Question for Medical Students

Discussion in 'Medical Students - MD' started by Scrub, Oct 31, 2001.

  1. Scrub

    Scrub New Member

    Joined:
    Oct 29, 2001
    Messages:
    2
    Likes Received:
    0
    Hi.

    I have just been accepted to Medical School & start in feb. I have always wanted to be a doctor, but I have to admit that I do feel a bit "weak-stomached" when it comes to blood & gore etc & I'm not really into watching operations on TV etc I don't aspire to be a surgeon, and am aiming for a position in endocrinology. So my question is...were any of you Med Students out there worried about how you'd cope with the gore aspect of medical school - only to find out that it wasn't a problem? Or weren't you at all fazed by the prospect of dissections, cadavers etc? Basically, I just hope that some of you have had these doubts (and overcome them)and that my fears are rational. I look forward to your opinions. Scrub.
     
  2. Thread continues after this sponsor message. SDN Members do not see this ad.

  3. med_skool_fool

    Joined:
    Sep 2, 2001
    Messages:
    71
    Likes Received:
    0
    hey there...is this an American school you are starting in February? I thought most schools typically start in Sugust...please clarify...thanks...
     
  4. Scrub

    Scrub New Member

    Joined:
    Oct 29, 2001
    Messages:
    2
    Likes Received:
    0
    Australian Medical School, Sorry for the confusion :oops:
     
  5. J.S. Legaspi

    J.S. Legaspi Junior Member

    Joined:
    Oct 2, 2001
    Messages:
    21
    Likes Received:
    0
    When I first started out, I couldn't stand the sight of blood, guts and all the gory stuff inbetween. But once you start working in the hospital and it becomes a usual thing you really get use to it. In the end, I didn't care that I had someone else's blood all over me (this was during a trauma). :p
     
  6. solie

    solie Senior Member

    Joined:
    May 21, 2001
    Messages:
    134
    Likes Received:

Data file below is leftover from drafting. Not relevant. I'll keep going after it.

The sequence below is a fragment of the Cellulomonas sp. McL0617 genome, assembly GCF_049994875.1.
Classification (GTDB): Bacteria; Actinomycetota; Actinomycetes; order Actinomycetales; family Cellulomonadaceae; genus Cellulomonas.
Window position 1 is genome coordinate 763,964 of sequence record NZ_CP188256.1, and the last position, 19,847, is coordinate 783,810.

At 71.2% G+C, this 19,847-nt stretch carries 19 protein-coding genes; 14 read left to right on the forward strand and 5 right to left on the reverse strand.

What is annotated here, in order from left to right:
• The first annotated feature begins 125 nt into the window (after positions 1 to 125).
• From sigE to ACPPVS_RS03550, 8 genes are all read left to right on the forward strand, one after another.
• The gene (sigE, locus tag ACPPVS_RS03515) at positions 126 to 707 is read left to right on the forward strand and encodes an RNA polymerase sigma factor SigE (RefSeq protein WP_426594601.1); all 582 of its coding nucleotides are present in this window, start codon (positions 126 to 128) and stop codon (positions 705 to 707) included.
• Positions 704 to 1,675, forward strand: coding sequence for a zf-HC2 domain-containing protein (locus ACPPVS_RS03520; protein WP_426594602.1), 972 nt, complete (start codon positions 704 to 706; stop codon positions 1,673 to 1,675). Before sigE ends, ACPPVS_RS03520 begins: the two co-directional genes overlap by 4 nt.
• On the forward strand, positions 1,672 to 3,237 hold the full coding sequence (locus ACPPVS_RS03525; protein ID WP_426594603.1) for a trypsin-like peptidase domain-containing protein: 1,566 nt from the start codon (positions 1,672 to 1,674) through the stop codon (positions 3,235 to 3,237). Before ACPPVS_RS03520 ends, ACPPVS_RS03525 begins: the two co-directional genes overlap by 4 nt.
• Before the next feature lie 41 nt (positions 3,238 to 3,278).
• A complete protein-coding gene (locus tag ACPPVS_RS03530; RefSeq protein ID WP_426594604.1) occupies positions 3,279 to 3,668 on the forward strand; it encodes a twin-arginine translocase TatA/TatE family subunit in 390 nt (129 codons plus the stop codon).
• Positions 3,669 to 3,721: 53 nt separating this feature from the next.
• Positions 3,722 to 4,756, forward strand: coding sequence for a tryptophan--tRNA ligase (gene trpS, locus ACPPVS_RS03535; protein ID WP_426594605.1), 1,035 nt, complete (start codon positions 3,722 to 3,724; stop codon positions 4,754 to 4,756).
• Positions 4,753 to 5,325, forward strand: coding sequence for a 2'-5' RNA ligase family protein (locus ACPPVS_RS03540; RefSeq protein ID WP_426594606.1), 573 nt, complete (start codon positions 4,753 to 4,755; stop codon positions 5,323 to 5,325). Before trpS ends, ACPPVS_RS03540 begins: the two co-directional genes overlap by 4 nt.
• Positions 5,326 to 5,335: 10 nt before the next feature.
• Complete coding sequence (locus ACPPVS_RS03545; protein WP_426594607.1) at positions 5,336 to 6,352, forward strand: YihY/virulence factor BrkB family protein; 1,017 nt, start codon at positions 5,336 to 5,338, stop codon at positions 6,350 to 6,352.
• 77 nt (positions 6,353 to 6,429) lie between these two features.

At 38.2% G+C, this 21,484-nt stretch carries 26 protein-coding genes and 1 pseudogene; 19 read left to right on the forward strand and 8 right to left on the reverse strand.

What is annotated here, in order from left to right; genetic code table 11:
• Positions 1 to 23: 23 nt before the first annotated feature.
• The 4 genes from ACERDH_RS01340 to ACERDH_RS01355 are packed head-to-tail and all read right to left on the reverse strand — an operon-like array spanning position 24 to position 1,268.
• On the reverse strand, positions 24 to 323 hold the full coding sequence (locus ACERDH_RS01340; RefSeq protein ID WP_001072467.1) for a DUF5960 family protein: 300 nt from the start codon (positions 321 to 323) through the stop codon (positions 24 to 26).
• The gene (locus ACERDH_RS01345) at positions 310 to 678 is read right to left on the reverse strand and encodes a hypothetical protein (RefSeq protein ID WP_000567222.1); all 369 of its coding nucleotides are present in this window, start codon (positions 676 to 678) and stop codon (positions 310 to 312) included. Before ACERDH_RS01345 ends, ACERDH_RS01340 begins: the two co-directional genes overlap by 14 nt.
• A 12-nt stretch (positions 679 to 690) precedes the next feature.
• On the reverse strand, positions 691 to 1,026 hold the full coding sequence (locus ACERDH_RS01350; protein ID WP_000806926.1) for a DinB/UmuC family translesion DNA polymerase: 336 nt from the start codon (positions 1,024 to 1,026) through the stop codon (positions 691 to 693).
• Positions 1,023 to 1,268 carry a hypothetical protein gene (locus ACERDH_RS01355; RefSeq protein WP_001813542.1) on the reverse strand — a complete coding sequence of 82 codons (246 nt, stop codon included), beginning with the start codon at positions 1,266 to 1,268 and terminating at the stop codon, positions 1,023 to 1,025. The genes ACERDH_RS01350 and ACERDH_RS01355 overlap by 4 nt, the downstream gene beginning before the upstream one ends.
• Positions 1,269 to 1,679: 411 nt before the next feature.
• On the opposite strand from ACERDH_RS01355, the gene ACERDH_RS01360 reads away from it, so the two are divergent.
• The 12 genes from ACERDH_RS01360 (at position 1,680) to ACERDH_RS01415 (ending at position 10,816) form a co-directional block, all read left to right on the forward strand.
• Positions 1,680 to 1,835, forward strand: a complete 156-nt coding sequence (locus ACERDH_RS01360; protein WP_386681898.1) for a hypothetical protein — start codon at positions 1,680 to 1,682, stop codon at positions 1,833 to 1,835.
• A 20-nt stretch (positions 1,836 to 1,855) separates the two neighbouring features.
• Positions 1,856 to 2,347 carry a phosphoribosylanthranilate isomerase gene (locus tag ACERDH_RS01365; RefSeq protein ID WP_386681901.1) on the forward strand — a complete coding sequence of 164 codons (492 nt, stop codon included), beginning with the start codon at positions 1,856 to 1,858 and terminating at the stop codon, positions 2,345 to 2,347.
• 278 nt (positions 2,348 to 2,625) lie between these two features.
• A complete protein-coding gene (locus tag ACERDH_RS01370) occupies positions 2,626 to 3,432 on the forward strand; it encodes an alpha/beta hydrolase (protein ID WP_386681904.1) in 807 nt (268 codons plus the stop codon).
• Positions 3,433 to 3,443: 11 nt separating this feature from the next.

0
    Hi Scrub,

    When you're in the middle of a disection, you're so engrossed (no pun intended!) in the clinical aspects of everything you're doing that you really tend to forget that you're working on an actual person.

    Trust me--when you're trying to figure out the courses of the nerves of the brachial plexus, you won't even notice that they're connected to a body! ;)

    I've heard this really helps while you're watching surgeries as well. Just get really academic about the whole thing--like run through your mind exactly what's happening--what muscles you see, what their innervations and blood supplies are, etc, etc.

    I hope this helps! (It's saved me from getting squeemish more than a few times!)
    :)
     
  7. tidy_kiwi

    tidy_kiwi Senior Member

    Joined:
    Jul 17, 2001
    Messages:
    216
    Likes Received:
    0
    Hey Scrub....what school are you going to?
     
  8. leorl

    Physician Moderator Emeritus Lifetime Donor Classifieds Approved

    Joined:
    Jan 2, 2001
    Messages:
    5,559
    Likes Received:
    12
    Status:
    Attending Physician
    You're there??? COOL! tell me what it's like! But I get dibs on tidy kiwi's friend :D.
     
  9. Winged Scapula

    Winged Scapula Cougariffic!
    Staff Member Administrator Physician Faculty Lifetime Donor Classifieds Approved

    Joined:
    Apr 9, 2000
    Messages:
    38,367
    Likes Received:
    26,337
    Status:
    Attending Physician
    I beg to differ in regards to being "so engrossed" in your work that you won't feel queasy. This IS true for some (and me obviously) however, many people never get over feeling vasovagal and/or nauseous in the OR, ER, etc. In general most who do find that they gain some tolerance for the experience.

    I believe the Rotations and Residencies Forum had a thread several months back with tips on avoiding/getting rid of these type of reactions.

    Best of luck...it does get easier for most.
     
  10. tidy_kiwi

    tidy_kiwi Senior Member

    Joined:
    Jul 17, 2001
    Messages:
    216
    Likes Received:
    0
    Scrub - a good book to read on this is "First Cut" by Albert Howard Carter III. It is written by a journalist who sat in on a season in the anatomy lab at a med school - he observes and interviews the students while they work on the cadavers. It gives a very interesting non-medical view on the whole process....it may not help with the queasiness but it does offer some perspective.
     
  11. ithica20

    ithica20 Junior Member

    Joined:
    Mar 17, 2001
    Messages:
    14
    Likes Received:
    0
    i also have a weak stomach (and want to do something with peds) and i'm an ms1. i don't like gross anatomy it kinda turns my stomach, but you fight through it. a weak stomach doesn't mean a bad doctor, just keep that in mind when you figure out what specialty field you enter (sounds like you already have) -- you'll be fine
     
  12. I have a weak stomach too!! Even smells gross me out. I am going to choose psychiatry as a specialty. I have always been interested in psych anyway.
     

Share This Page